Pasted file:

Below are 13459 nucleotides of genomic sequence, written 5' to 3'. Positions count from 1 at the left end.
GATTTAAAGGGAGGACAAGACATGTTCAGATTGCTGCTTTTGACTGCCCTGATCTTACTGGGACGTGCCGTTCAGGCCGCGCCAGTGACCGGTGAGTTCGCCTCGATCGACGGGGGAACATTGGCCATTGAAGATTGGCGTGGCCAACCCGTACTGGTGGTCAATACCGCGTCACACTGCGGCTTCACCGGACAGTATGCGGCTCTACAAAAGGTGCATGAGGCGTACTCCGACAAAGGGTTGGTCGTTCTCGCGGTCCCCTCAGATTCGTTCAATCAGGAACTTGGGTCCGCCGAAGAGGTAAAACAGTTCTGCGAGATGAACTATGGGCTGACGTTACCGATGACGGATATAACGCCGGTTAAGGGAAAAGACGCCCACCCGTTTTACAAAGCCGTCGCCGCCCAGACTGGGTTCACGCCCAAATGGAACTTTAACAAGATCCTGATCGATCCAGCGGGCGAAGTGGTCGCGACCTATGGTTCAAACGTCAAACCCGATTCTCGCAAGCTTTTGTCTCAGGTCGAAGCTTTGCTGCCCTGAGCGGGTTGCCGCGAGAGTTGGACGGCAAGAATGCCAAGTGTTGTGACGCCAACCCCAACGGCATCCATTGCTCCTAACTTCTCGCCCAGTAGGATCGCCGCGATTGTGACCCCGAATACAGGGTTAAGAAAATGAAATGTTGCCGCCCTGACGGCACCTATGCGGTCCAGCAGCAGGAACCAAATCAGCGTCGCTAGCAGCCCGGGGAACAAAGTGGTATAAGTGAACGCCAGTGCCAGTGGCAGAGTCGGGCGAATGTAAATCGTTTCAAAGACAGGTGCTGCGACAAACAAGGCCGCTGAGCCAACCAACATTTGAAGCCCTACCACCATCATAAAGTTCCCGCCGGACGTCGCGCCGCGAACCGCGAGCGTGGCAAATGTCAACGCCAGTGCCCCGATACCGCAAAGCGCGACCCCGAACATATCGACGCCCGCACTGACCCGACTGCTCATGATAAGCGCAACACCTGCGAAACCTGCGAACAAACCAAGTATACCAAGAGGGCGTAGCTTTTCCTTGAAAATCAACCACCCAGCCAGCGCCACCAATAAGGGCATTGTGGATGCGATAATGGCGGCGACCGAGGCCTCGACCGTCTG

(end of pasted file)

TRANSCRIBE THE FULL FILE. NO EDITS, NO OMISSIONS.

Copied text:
Below are 13459 nucleotides of genomic sequence, written 5' to 3'. Positions count from 1 at the left end.
GATTTAAAGGGAGGACAAGACATGTTCAGATTGCTGCTTTTGACTGCCCTGATCTTACTGGGACGTGCCGTTCAGGCCGCGCCAGTGACCGGTGAGTTCGCCTCGATCGACGGGGGAACATTGGCCATTGAAGATTGGCGTGGCCAACCCGTACTGGTGGTCAATACCGCGTCACACTGCGGCTTCACCGGACAGTATGCGGCTCTACAAAAGGTGCATGAGGCGTACTCCGACAAAGGGTTGGTCGTTCTCGCGGTCCCCTCAGATTCGTTCAATCAGGAACTTGGGTCCGCCGAAGAGGTAAAACAGTTCTGCGAGATGAACTATGGGCTGACGTTACCGATGACGGATATAACGCCGGTTAAGGGAAAAGACGCCCACCCGTTTTACAAAGCCGTCGCCGCCCAGACTGGGTTCACGCCCAAATGGAACTTTAACAAGATCCTGATCGATCCAGCGGGCGAAGTGGTCGCGACCTATGGTTCAAACGTCAAACCCGATTCTCGCAAGCTTTTGTCTCAGGTCGAAGCTTTGCTGCCCTGAGCGGGTTGCCGCGAGAGTTGGACGGCAAGAATGCCAAGTGTTGTGACGCCAACCCCAACGGCATCCATTGCTCCTAACTTCTCGCCCAGTAGGATCGCCGCGATTGTGACCCCGAATACAGGGTTAAGAAAATGAAATGTTGCCGCCCTGACGGCACCTATGCGGTCCAGCAGCAGGAACCAAATCAGCGTCGCTAGCAGCCCGGGGAACAAAGTGGTATAAGTGAACGCCAGTGCCAGTGGCAGAGTCGGGCGAATGTAAATCGTTTCAAAGACAGGTGCTGCGACAAACAAGGCCGCTGAGCCAACCAACATTTGAAGCCCTACCACCATCATAAAGTTCCCGCCGGACGTCGCGCCGCGAACCGCGAGCGTGGCAAATGTCAACGCCAGTGCCCCGATACCGCAAAGCGCGACCCCGAACATATCGACGCCCGCACTGACCCGACTGCTCATGATAAGCGCAACACCTGCGAAACCTGCGAACAAACCAAGTATACCAAGAGGGCGTAGCTTTTCCTTGAAAATCAACCACCCAGCCAGCGCCACCAATAAGGGCATTGTGGATGCGATAATGGCGGCGACCGAGGCCTCGACCGTCTG